The Head and The Heart Razzle and Dazzle The Tabernacle

The Head and The Heart Razzle and Dazzle The Tabernacle

There may have been near-freezing temperatures looming over Atlanta on Sunday night, but you wouldn't have been able to tell if you were one of the many in attendance at The Head and The Heart's Tabernacle set. Being a sold-out show, the entire venue was filled with men and women of all ages being treated to the band's heartwarming and soulful two-hour set. Hailing from Seattle, The Head and The Heart have managed to rack up an impressive fan following in their relatively short seven-year career, playing at the Cobb Energy Performing Arts Centre in 2014 and performing for a massive crowd at last year's Shaky Knees.

Before I get into the actual show, it's important to note how cool their stage setup was. With a teal curtain draping the background, potted plants, a shining marquee sign hanging up that read "Signs of Light," and dynamic lights that were constantly changing, giving every moment of the show a unique feel. These guys spent a lot of time crafting the aesthetic and presentation of their performances. 

Sporting a six-piece ensemble, four of which switch around multiple instruments on nearly every song, their showmanship and craft are apparent from the very beginning. Lead vocalist and primary songwriter Jonathan Russell possesses an aura of confidence as he leads his fellow bandmates through the breezy Americana styles of songs like "All We Ever Knew," and "City of Angels," both of which come from last year's Signs of Light album.

It's blast watching the stage antics of guitarist and additional vocalist Matt Gervais. Having replaced former member Josiah Johnson (currently on hiatus) just last year, it's impressive how quickly he adapted to every one of the band's songs, never skipping a beat during the set and enjoying every minute with a huge smile on his face. As pianist Kenny Hensley gently opens the song "Another Story," the dynamic range of the band's songwriting is made apparent. A soft and moving ballad about freeing yourself from depression, The Head and The Heart showcase their maturity as songwriters while knowing how to have fun, too.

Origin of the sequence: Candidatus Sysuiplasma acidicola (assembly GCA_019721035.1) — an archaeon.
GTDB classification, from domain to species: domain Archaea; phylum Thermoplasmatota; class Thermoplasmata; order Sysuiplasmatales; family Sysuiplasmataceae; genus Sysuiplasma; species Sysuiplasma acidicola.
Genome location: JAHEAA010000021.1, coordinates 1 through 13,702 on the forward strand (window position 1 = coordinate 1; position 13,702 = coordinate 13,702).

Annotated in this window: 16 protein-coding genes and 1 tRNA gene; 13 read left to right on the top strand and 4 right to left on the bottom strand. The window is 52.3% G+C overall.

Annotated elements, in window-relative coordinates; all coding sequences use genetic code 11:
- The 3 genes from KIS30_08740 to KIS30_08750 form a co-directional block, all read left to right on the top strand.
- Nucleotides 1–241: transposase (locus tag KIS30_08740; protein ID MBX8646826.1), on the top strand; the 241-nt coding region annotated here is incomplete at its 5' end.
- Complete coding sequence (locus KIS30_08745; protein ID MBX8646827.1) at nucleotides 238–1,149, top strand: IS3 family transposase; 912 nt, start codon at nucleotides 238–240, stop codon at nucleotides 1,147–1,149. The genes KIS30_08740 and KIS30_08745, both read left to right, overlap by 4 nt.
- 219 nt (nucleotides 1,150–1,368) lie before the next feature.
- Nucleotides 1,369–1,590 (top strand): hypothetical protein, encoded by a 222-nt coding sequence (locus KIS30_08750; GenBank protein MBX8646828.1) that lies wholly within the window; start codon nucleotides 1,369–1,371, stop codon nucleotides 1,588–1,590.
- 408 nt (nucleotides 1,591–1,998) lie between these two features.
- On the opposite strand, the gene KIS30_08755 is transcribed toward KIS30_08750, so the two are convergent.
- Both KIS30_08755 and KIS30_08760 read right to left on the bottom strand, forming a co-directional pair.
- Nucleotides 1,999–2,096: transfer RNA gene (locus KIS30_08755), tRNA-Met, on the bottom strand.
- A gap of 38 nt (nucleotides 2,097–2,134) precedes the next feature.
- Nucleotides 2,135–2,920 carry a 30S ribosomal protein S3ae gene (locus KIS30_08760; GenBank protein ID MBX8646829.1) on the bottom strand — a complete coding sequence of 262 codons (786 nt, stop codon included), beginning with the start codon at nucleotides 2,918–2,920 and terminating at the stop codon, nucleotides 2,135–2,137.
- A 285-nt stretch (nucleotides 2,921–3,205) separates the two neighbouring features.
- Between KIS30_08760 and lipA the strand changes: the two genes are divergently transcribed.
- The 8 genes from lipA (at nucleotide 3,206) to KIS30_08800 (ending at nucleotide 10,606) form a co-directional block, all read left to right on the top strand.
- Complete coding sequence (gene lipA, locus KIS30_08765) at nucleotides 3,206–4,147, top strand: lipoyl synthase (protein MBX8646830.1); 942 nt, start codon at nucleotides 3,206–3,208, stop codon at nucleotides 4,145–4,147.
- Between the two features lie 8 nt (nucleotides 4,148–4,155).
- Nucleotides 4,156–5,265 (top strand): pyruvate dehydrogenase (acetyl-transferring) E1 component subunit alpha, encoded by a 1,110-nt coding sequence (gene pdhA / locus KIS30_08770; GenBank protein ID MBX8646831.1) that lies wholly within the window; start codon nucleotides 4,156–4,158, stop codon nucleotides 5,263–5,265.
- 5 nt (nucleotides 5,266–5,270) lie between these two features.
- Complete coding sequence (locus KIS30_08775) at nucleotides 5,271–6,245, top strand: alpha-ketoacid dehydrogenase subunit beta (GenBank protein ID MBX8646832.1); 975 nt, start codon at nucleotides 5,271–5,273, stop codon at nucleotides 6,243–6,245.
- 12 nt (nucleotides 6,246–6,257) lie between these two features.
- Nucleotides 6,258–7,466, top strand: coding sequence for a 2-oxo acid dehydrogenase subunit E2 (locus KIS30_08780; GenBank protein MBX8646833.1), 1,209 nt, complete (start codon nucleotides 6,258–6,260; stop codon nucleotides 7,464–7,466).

And what fun it is watching violinist Charity Rose Thielen bowing away while providing occasional vocal lines, as was the case with "Let's Be Still." A sweet and tender ballad that really got the crowd's attention, it was a shining example of the individual talents of everyone on stage and their respective instruments, and was the highlight of the night for me, personally.

Bassist Chris Zasche may have been in the background for much of the night, but his presence was definitely felt with each buttery bassline that he played, really giving each song a nice little kick to it, no matter how soft it might sound on the record. The same could be said for drummer Tyler Williams, who showed a ton of enthusiasm and charming interplay with the rest of the band, as well as dynamically changing up playstyles depending on the song, such as playing with only one drumstick and a maraca during "Lost in My Mind," an endearing cut from their debut self-titled album, released on legendary record label Sub Pop.

Before the band gears up for their performance of "Winter Song," Kenny Hensley brings out an acoustic guitar as they serenade the audience with pleasant vocal trade-offs between Jonathan and Charity. With graceful finesse, they adorn their fans with a number of exquisite songs from their catalog including "Sounds Like Hallelujah" and "Down in the Valley" before briefly leaving the stage and coming back for a five-song encore.

When Matt Gervais mentions to the crowd that it is going to be singer Jonathan's birthday tomorrow, the crowd breaks into an impromptu Happy Birthday song, another one of the many delightful moments of the night. As the last show of their current run of dates, the band frequently makes note of how grateful they are to be in Atlanta alongside thei large number of adoring fans. I'm consistently impressed with how they're able to bring together such an extensive and diverse group of people together for a concert experience that is equal parts intimate and extravagant.

As the show nears its conclusion, The Head and The Heart brings out the big guns with a performance of their 2013 hit "Shake." It's a rocking and catchy number that emphasizes the band's energetic prowess, getting the crowd dancing along before they cap the show off with their bittersweet 2011 acoustic anthem "Rivers and Roads." It's a satisfying culmination of the two-hour exhibition of songwriting and musical expertise they showed off throughout the night.

If you came into the Tabernacle on Sunday night completely unaware of the band or their music, you likely left with as much satisfaction as the many people who have been following them from the beginning, which is a very high honor for The Head and The Heart to carry.

Photos by Sidney Spear for Bullet Music

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